Later On

A blog written for those whose interests more or less match mine.

Congress considers funding SEC

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Elana Schor in the Washington Independent:

During George W. Bush’s ill-fated push to privatize Social Security, conservatives condemned the use of surplus retirement taxes to help offset the deficit. But few Democrats or Republicans decry the government’s custom of padding its coffers with fees from an agency with a mission that’s more significant than ever: the Securities and Exchange Commission.

For two decades, the SEC has made more money in fees from the entities it regulates than it receives from Congress through the budget process – about $350 million more in this year alone. With the agency taking heat for its Bush-era enforcement lapses, most notably the failure to stop Bernie Madoff’s infamous fraud, lawmakers and advocates are debating the right amount to spend to ensure stronger financial cops on the beat.

Illustration by: Matt Mahurin

Illustration by: Matt Mahurin

Sen. Dick Durbin (D-Ill.), chairman of the appropriations panel that funds the SEC, unveiled a bill Wednesday that would give the agency $1.13 billion for the next fiscal year – an increase of $100 million, or nearly 10 percent, above the Obama administration’s request.

Debating budgets for financial regulators may sound “as dry as dust,” Durbin acknowledged at a hearing of his subcommittee last month.

“But if you step back for a moment and translate their work into the real world,” he added, “you realize that their oversight … protects the savings and futures of American families, and ensures that economies in countries around the world will view our economy and the way we run it with respect.”

Given those stakes, the argument for beefing up enforcement spending at the SEC appears easy to make. Yet the tight fiscal times pose challenges; Sens. Chuck Schumer (D-N.Y.) and Richard Shelby (R-Ala.) won approval in April to give the agency an extra $20 million in 2010, but appropriators in the House have signed off on only half that number.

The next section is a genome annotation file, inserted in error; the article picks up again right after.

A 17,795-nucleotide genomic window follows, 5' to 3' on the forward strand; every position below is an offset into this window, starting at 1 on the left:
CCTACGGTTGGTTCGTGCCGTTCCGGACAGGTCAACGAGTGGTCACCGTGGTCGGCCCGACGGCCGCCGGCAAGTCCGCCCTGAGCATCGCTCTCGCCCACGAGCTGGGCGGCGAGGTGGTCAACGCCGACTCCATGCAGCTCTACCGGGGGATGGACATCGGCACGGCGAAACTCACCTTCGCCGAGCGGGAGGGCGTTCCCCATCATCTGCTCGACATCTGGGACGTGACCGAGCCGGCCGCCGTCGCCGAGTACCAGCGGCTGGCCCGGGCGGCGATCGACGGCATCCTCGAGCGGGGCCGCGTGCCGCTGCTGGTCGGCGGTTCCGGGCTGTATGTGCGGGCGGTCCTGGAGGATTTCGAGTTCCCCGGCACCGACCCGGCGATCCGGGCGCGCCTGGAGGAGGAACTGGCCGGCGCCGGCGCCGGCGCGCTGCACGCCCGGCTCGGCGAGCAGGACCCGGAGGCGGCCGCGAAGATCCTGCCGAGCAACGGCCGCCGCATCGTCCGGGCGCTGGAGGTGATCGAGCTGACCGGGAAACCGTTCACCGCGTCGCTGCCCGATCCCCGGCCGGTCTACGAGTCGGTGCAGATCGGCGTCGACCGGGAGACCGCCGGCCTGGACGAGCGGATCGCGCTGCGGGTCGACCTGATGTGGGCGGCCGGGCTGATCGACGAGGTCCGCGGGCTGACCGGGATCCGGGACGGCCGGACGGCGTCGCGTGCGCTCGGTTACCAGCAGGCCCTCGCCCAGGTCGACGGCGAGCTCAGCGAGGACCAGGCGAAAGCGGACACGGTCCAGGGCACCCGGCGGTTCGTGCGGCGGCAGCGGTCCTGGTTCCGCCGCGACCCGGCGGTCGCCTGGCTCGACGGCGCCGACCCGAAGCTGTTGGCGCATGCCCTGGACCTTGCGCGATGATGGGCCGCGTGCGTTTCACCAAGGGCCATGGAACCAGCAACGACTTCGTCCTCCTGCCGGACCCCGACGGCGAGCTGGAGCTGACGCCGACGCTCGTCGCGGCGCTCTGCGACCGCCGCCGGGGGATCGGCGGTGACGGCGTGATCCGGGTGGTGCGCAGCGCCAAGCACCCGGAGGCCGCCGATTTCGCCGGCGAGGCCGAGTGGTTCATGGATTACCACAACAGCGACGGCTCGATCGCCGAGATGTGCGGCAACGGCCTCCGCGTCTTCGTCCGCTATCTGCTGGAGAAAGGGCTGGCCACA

The money makes a real difference for SEC officials, who have seen their technology budget shrink by more than half since 2005 and their numbers of investigative attorneys remain more than 11 percent below 2004 levels, according to a recent Government Accountability Office study.

“It’s an ongoing problem the agency has dealt with,” Barbara Roper, director of investor protection at the Consumer Federation of America, said in an interview. “In the past couple of decades, there hasn’t been a careful review of the resources the agency needs to do its job effectively, what the real funding level of the agency should be.”

SEC Chairman Mary Schapiro told Senate appropriators last month that the White House budget request for 2010 would not allow her to hire more staffers than the agency has already brought on board this year.

Schapiro is seeking to add 1,000 positions for 2011 – nearly as many people as now work in SEC enforcement – which still would leave the agency smaller than the Federal Deposit Insurance Corporation.

The FDIC supervises about half as many financial institutions as the SEC…

Continue reading.

Written by Leisureguy

9 July 2009 at 10:56 am

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